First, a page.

In how far are the objective, universal and measurable parameters for what constitutes quality in a recording? Do you see producing more as an art or a science?
What I love about it is that it’s both. I’m one of those guys that can happily turn a pot up to “11” or stick a microphone down a toilet. If it sounds good, I go for it. I like the “science” until it starts getting in the way of my vision because “it’s technically wrong”; that’s when science goes out of the window and the “art” takes over. I do however like the fact that I had technical training on the subject and I always try to learn more.
Tell us about your studio, please. What were criteria when setting it up and how does this environment influence the creative process? How important, relatively speaking. are factors like mood, ergonomics, haptics and technology for you?
My studio grew up very slowly over the years. The first album I produced was with a band called “Miasma and the Carrousel of Headless horses” and that was mixed in my bedroom with a laptop and using a pair of Yamaha multimedia speakers. I did a fair bit of work in the field Post Production for video games on a freelance basis, which allowed me to finance more recording equipment. I was working from home until about 2008 when I finally decided to get separate studio premises. The same principle is still going, I’m always buying new gear and improving the studio.
I’m very sensitive to my environment and I think a lot of musicians/artist are too. White, bright lights can make want to stab myself in the face with a blunt knife! I like to feel comfortable because of the amount of hours I spend in studio. I’m very much looking forward to the new studio in the countryside, it’s going to be a massive improvement to be surrounded by fields and trees instead of being trapped at the back of an industrial unit in London. Moods can affect everyone from time to time, but I like to try and leave all that behind the door when I walk into the studio. I also encourage bands to do the same if someone is having a hard time with something not related to what we’re doing, as moods can be contagious!
What were some of the criteria for deciding which tools to get? What are some of the drivers for using particular products – and how will they change your approach?
I tend to hear about equipment from people working in the same field or online. If people are raving about something, I demo the units (digital or analogue). If I like it and I think it works for me I do everything possible to buy it. I also really like vintage equipment and look around for obscure stuff that not many people know or use, sometimes it can be great, sometimes “OK”, but as long as it has a “vibe”, it stays. I just picked up a little electric organ from the street the other day which was missing the mains plug. Took it home fitted a new plug in and it worked. The motor makes a lot of noise and it sounds kind of bad, but I can really see myself using it with certain artists. I also spend a lot of my money on musical instruments and the same principle applies.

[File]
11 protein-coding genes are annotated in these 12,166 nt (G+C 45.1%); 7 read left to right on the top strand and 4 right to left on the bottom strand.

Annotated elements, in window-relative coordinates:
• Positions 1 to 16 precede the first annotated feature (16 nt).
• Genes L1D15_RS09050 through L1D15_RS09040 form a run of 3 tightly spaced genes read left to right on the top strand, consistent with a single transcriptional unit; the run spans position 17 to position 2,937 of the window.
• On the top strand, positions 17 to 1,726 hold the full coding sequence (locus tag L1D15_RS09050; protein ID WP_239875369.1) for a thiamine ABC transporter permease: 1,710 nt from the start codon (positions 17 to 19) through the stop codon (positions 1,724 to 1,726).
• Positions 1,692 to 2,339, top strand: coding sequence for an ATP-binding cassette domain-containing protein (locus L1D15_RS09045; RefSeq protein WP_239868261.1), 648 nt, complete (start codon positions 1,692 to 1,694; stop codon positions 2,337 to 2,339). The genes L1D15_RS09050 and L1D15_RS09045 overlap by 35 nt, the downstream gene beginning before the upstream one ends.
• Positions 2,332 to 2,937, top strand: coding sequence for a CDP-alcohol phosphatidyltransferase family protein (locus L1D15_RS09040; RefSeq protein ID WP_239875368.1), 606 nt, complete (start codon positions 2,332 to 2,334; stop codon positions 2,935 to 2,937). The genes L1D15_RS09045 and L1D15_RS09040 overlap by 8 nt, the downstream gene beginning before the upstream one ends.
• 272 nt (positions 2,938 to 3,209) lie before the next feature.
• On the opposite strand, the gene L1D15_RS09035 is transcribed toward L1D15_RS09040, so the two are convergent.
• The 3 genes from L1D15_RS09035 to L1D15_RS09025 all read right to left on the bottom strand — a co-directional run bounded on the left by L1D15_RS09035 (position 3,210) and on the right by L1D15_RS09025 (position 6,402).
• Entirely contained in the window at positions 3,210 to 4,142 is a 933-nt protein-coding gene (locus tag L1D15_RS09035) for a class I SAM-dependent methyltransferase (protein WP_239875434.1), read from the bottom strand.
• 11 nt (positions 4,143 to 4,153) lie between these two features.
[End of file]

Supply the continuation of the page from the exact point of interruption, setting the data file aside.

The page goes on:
The equipment-industry suggests that new equipment keeps making productions better. How much do you believe in the idea of progress in production? What are areas where you feel the need and potential for improvements?
I don’t think new equipment is better than old equipment. All the high-end analogue stuff that was built from the around the 50’s to late 90’s is still some of the best and most sought after. Some of it cannot even be built anymore because techs don’t have the skills, the factories are gone and/or it’s not financially viable for a company to put it on the market.
What has actually improved quite a bit is the computer/digital side of things; effect plugins and digital emulations of analogue gear are actually pretty good these days, though to me, still not up there with their analogue counterparts. Plus they’re missing a big thing for me – the interface. I much prefer using my hands to turn a pot, push a fader or slider than clicking on a mouse.